After shooting 35mm for a number of years I was intrigued by the higher resolution, and richer images produced by medium format cameras. I was a sucker for that ratio you get from a 6×7 negative too, but after seeing Joel Meyerowitz’ book Between the Dog and Wolf, my intrigue in larger formats began to build. “Why go medium when you can go large,” I thought? So I took the plunge, started researching eBay and the Large Format Photography forum (a great resource), and managed to find a kit for sale.
A while ago, we broke the story about Paul Kohlhausen and his K-Pan camera that he 3D printed to shoot 6×14 medium format negative photos. Back then, he was still playing with the idea of putting it on Kickstarter. Lucky for you all, he’s done it and photographers will be able to hook up their very own K-Pan and 4×5 camera lenses to shoot medium format panoramic photos. Photographers who back this idea and project are rewarded with a ton of goodies not only including the camera, but also rolls of film and a swanky tote bag.
I applaud Fujifilm for delivering the Fujifilm GF 45mm f2.8 R WR to us in such a short time. Being the equivalent of the 35mm field of view, I also applaud them delivering a wide angle medium format lens with a relatively fast aperture. Like the other Fujifilm GF lenses, this one is weather sealed and is putting an emphasis on delivering only the absolute best image quality from Fujifilm. What’s really interesting here though is that a lens like this delivers the equivalent field of view of an approximately 35mm lens, but is inherently a longer focal length. What that translates into is less distortion for something like portraiture–which I’m positive the Fujifilm GF 45mm f2.8 R WR will be used for.
When you purchase a new camera there is always that desire to bling it out, buy that custom grip or plate, splurge on that hotshoe cover or soft release shutter button. So if you recently picked up a Fujifilm GFX 50S and find yourself with some extra cash and want to bling out your kit a little more – JB Camera Designs has you covered. Continue reading…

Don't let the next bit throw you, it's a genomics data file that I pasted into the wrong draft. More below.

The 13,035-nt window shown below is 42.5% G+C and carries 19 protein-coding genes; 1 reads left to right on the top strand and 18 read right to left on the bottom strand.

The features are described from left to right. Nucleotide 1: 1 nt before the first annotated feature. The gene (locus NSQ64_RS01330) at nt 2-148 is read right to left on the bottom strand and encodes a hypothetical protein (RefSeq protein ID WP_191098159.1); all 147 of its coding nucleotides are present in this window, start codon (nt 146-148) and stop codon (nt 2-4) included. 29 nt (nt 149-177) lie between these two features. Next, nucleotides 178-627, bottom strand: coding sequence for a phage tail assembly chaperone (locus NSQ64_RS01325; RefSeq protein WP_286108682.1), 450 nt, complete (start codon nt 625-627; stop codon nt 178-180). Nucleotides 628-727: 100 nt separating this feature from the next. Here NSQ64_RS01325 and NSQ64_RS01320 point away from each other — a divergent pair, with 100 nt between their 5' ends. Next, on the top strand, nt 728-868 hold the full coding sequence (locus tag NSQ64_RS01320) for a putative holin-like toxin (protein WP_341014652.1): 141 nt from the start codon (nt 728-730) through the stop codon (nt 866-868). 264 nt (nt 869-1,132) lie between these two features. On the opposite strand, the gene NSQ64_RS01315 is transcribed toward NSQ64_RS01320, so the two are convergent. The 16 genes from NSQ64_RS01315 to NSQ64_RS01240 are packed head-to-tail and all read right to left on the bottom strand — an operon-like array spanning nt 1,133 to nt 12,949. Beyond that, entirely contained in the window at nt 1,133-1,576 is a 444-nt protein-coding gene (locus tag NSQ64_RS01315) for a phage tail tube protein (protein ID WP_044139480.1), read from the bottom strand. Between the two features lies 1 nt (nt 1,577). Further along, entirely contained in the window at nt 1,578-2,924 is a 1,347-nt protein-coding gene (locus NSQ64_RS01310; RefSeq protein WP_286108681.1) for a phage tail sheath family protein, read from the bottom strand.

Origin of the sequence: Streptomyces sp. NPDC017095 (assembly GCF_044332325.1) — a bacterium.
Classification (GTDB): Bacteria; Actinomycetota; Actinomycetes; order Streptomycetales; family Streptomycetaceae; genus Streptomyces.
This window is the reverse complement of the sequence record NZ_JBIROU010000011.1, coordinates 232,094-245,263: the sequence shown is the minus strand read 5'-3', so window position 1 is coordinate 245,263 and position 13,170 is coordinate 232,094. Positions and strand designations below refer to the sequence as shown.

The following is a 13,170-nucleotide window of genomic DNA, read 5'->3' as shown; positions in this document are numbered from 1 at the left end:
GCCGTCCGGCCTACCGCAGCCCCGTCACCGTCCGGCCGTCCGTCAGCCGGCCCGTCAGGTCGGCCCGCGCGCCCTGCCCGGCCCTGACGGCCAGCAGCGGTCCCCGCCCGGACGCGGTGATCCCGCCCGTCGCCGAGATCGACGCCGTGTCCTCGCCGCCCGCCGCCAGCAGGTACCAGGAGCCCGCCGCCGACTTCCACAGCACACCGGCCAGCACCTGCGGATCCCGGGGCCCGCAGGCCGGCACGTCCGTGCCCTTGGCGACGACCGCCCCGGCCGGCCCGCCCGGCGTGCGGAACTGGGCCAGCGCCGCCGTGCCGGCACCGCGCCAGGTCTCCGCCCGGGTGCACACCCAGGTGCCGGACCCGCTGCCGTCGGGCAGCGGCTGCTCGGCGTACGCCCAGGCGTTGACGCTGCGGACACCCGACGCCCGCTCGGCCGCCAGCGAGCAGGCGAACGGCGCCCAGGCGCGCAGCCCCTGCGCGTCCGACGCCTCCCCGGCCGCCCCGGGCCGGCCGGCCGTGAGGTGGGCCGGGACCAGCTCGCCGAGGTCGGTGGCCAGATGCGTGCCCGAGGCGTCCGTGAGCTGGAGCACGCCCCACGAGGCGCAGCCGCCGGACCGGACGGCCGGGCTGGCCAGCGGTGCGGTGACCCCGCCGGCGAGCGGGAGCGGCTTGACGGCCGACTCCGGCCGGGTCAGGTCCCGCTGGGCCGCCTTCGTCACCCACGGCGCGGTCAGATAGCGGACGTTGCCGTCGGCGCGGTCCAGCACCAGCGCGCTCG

We are all photographers here; we all know too well how cameras just see things differently than we do with our eyes. Some of that is lens choice, sure, but some of it goes back to just how the sensor captures the light information it is exposed to. Phase One has just announced their new 100MP Trichromatic Digital Back, the brainchild of their collaboration with Sony, and the interesting thing about this sensor is that they are claiming it has been designed to capture color as it is perceived by the human eye. Continue reading…
Years ago, Lomography introduced Lomography Earl Grey 100 black and white film and added yet another entry into a market looking for more 100 ISO black and white films. There are a few from Ilford, none from Kodak except for T-Max, one from Fujifilm and a few other manufacturers producing them. But slower ISO black and white films aren’t really spoken of except for Acros. Black and white ISO 100 films are great for studio and portraiture work but in many cases have the versatility to deliver great results when pushed.
Lomography’s Earl Grey 100 used to be an older emulsion of Kodak T-Max 100. But that’s changed over the years. It’s now a Fomapan emulsion. But in the end, who cares? All that matters is the results.
Right now it is a two horse race in the medium format mirrorless game between Fujifilm’s GFX system and the Hasselblad X1D system. There are reasons for a photographer to choose either side and at this point–neither one has separated itself from the competition much. That said, if you have been considering these systems and are leaning towards the X1D, the today’s announcement from Hasselblad could be some great news for you.
Hasselblad has announced a brand new field kit for their X1D system which if purchased would allow a photographer to not only be set up with everything they need in the X1D system in terms of the camera and some lenses, but also as far as a rugged pelican case (with custom foam insert to fit and protect each piece of gear perfectly), shoulder and wrist straps, and extra batteries. This really is a one stop shop for the X1D system.
Lomography Color Negative 400 is one of those alternative color films that unfortunately isn’t spoken about enough. And for some of us, that’s perfectly fine. I’m okay with all the haters of Lomography refusing to understand what the company is doing and saving more film for me. Walking into the West Village store in NYC to be greeted warmly by the employees and always having the ability to buy some simply makes me happier. And all the folks who only shoot digital and only care about shooting digital can keep doing so. They’ll never understand the awesome secret that the rest of us know that is ironically being published on one of the biggest indie photo blogs on the web.
That’s all just fine.